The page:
American Heritage® Dictionary of the English Language, Fourth Edition
- Coward, Sir Noel Pierce 1899-1973. British actor, playwright, and composer especially noted for his witty and worldly comedies, such as Hay Fever (1925) and Private Lives (1930).
“An entry in Coward's diary for Tuesday 27 March 1951 reads: Dined with Errol Flynn and his wife Pat.”
“Exhibit 2 contains, at least in Coward's translation, an eye-catching phrase, one that's become a catchword for a certain type of literature.”
“The Rev Colin Coward, 64, who lives with a gay man and who preaches regularly at his local church in the Salisbury diocese, said that Dr Williams was aware of his sexuality and never once challenged it.”
“Otherwise thanks are due to Barry Day, whose service in Coward's behalf has been exemplary -- this is the ninth Coward volume he has edited -- and is still further burnished with this splendid "Reader.”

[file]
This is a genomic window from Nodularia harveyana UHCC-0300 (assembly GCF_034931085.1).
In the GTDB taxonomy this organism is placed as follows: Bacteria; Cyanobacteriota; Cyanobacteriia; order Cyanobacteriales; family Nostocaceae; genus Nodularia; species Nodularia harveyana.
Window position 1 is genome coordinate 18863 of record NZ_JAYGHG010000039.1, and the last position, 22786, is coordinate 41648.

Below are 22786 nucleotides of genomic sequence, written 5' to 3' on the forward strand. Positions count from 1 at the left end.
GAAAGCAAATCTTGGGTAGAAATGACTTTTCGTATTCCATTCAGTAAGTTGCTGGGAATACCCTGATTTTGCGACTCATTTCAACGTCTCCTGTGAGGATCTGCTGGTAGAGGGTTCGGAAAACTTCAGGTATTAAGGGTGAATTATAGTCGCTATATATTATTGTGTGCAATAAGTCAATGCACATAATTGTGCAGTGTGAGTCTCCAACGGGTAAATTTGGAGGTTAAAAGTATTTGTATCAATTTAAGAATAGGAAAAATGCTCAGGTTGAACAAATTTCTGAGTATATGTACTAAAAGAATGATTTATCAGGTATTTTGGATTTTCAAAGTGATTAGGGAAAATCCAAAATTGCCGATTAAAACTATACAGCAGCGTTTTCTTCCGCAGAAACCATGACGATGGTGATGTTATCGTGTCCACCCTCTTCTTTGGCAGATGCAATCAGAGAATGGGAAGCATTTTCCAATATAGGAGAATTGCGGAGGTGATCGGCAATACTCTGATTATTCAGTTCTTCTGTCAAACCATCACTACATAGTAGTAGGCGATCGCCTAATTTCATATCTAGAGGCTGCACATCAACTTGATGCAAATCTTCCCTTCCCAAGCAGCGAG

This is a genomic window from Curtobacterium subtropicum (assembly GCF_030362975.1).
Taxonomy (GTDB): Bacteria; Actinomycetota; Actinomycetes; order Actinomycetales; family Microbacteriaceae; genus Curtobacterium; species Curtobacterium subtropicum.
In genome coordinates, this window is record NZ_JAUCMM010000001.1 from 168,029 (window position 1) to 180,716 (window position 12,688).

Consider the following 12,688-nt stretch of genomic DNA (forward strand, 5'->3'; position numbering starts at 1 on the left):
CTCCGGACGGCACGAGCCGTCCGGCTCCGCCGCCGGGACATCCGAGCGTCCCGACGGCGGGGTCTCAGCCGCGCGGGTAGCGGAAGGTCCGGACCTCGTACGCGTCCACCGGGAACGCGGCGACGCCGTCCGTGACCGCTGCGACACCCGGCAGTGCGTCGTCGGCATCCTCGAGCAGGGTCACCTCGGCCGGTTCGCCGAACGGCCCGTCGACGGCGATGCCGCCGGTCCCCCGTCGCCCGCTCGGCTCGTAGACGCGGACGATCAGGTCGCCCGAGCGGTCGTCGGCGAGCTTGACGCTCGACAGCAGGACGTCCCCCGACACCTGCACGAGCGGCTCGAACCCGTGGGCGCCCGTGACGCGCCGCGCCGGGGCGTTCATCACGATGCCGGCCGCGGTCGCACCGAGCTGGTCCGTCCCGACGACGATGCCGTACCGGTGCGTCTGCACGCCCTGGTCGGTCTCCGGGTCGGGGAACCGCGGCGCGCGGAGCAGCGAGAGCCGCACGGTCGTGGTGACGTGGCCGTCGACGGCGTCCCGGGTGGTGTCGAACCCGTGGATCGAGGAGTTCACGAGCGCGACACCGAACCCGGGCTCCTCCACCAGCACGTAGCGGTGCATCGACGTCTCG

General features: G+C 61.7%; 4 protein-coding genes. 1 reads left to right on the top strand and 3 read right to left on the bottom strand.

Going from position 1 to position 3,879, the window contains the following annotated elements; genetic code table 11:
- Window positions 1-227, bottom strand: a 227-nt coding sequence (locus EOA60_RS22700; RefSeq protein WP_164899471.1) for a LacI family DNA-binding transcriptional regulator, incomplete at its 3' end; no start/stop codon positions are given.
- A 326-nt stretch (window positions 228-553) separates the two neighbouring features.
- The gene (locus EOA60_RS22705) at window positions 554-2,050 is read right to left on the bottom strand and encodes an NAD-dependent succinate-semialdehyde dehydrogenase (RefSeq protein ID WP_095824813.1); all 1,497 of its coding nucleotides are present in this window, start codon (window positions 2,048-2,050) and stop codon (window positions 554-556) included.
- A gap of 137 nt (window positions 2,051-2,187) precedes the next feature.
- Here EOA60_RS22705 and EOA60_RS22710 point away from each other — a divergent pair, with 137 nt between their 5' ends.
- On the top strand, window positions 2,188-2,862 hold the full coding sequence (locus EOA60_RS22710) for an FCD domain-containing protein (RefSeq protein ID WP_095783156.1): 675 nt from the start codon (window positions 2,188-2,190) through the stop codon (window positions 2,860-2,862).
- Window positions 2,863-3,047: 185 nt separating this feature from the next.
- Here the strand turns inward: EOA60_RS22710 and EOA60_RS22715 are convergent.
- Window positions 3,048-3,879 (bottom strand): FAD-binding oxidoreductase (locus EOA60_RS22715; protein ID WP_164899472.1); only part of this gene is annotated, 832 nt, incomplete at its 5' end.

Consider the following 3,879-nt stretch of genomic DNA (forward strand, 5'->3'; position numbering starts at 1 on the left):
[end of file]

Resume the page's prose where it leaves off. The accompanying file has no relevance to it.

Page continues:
“Trackings: Coward is No. 2 all time under all conditions in the 100 hurdles with her wind-aided 13.00.”
“I've only read the first of two trades, but I called Coward the Marvel book of the year.”
“Noel Coward is in the Admiralty, a hitherto unsuspected Nelson.”
“My objection was to the continual use of the word Coward in relation to the choice to remain anonymous.”
“Nels Cline's strangely titled Coward, which is anything but uncourageous, supplies an outlet for Cline's solo overdubs within a broad-minded auto-communication.”
“Draft Dodger," "Coward" -- every once in a while I still hear it.”
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